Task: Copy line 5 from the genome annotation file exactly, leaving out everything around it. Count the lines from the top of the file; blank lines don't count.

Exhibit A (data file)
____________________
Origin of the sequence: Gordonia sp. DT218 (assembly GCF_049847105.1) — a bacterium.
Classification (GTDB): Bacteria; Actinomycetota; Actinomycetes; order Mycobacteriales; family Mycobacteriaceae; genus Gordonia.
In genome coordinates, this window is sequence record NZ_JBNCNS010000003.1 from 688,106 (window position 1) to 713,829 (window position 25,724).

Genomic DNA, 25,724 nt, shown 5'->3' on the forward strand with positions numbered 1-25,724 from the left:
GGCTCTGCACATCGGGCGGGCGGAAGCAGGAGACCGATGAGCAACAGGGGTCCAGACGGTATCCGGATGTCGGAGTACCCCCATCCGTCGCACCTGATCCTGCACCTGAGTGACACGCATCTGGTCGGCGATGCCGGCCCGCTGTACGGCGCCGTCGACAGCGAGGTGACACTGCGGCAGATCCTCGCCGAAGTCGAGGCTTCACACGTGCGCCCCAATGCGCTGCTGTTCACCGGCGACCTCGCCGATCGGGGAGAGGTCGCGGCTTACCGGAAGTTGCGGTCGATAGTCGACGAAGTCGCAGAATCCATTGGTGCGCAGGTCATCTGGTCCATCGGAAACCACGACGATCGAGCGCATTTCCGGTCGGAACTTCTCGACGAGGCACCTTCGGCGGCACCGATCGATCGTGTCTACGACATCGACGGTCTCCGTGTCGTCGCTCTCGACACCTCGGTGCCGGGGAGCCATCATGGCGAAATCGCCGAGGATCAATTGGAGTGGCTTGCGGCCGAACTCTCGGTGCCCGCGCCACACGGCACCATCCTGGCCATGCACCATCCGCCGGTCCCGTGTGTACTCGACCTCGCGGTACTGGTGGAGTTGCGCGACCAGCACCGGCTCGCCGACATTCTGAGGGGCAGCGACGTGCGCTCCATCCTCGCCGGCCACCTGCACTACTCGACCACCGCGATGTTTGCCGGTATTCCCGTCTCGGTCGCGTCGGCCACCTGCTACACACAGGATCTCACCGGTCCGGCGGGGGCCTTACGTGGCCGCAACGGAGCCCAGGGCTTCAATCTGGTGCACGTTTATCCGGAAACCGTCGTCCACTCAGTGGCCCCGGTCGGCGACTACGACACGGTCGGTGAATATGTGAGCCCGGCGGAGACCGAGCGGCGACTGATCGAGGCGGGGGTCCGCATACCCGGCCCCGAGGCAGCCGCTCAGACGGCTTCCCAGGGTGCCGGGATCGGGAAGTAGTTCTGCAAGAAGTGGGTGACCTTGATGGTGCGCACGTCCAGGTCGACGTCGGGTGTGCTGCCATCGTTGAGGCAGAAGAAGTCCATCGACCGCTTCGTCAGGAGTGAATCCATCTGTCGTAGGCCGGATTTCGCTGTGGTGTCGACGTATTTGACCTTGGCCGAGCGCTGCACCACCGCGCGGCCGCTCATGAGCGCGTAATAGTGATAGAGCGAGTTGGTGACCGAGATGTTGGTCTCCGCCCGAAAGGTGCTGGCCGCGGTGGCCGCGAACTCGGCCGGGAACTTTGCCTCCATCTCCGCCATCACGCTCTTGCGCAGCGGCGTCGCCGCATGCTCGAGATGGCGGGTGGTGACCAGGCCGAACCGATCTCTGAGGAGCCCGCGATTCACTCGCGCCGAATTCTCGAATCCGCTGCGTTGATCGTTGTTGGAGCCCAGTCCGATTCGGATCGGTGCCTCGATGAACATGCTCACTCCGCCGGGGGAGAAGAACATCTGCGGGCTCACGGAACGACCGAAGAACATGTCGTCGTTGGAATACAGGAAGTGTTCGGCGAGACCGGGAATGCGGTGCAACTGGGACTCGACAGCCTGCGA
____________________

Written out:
GGCTCTGCACATCGGGCGGGCGGAAGCAGGAGACCGATGAGCAACAGGGGTCCAGACGGTATCCGGATGTCGGAGTACCCCCATCCGTCGCACCTGATCCTGCACCTGAGTGACACGCATCTGGTCGGCGATGCCGGCCCGCTGTACGGCGCCGTCGACAGCGAGGTGACACTGCGGCAGATCCTCGCCGAAGTCGAGGCTTCACACGTGCGCCCCAATGCGCTGCTGTTCACCGGCGACCTCGCCGATCGGGGAGAGGTCGCGGCTTACCGGAAGTTGCGGTCGATAGTCGACGAAGTCGCAGAATCCATTGGTGCGCAGGTCATCTGGTCCATCGGAAACCACGACGATCGAGCGCATTTCCGGTCGGAACTTCTCGACGAGGCACCTTCGGCGGCACCGATCGATCGTGTCTACGACATCGACGGTCTCCGTGTCGTCGCTCTCGACACCTCGGTGCCGGGGAGCCATCATGGCGAAATCGCCGAGGATCAATTGGAGTGGCTTGCGGCCGAACTCTCGGTGCCCGCGCCACACGGCACCATCCTGGCCATGCACCATCCGCCGGTCCCGTGTGTACTCGACCTCGCGGTACTGGTGGAGTTGCGCGACCAGCACCGGCTCGCCGACATTCTGAGGGGCAGCGACGTGCGCTCCATCCTCGCCGGCCACCTGCACTACTCGACCACCGCGATGTTTGCCGGTATTCCCGTCTCGGTCGCGTCGGCCACCTGCTACACACAGGATCTCACCGGTCCGGCGGGGGCCTTACGTGGCCGCAACGGAGCCCAGGGCTTCAATCTGGTGCACGTTTATCCGGAAACCGTCGTCCACTCAGTGGCCCCGGTCGGCGACTACGACACGGTCGGTGAATATGTGAGCCCGGCGGAGACCGAGCGGCGACTGATCGAGGCGGGGGTCCGCATACCCGGCCCCGAGGCAGCCGCTCAGACGGCTTCCCAGGGTGCCGGGATCGGGAAGTAGTTCTGCAAGAAGTGGGTGACCTTGATGGTGCGCACGTCCAGGTCGACGTCGGGTGTGCTGCCATCGTTGAGGCAGAAGAAGTCCATCGACCGCTTCGTCAGGAGTGAATCCATCTGTCGTAGGCCGGATTTCGCTGTGGTGTCGACGTATTTGACCTTGGCCGAGCGCTGCACCACCGCGCGGCCGCTCATGAGCGCGTAATAGTGATAGAGCGAGTTGGTGACCGAGATGTTGGTCTCCGCCCGAAAGGTGCTGGCCGCGGTGGCCGCGAACTCGGCCGGGAACTTTGCCTCCATCTCCGCCATCACGCTCTTGCGCAGCGGCGTCGCCGCATGCTCGAGATGGCGGGTGGTGACCAGGCCGAACCGATCTCTGAGGAGCCCGCGATTCACTCGCGCCGAATTCTCGAATCCGCTGCGTTGATCGTTGTTGGAGCCCAGTCCGATTCGGATCGGTGCCTCGATGAACATGCTCACTCCGCCGGGGGAGAAGAACATCTGCGGGCTCACGGAACGACCGAAGAACATGTCGTCGTTGGAATACAGGAAGTGTTCGGCGAGACCGGGAATGCGGTGCAACTGGGACTCGACAGCCTGCGA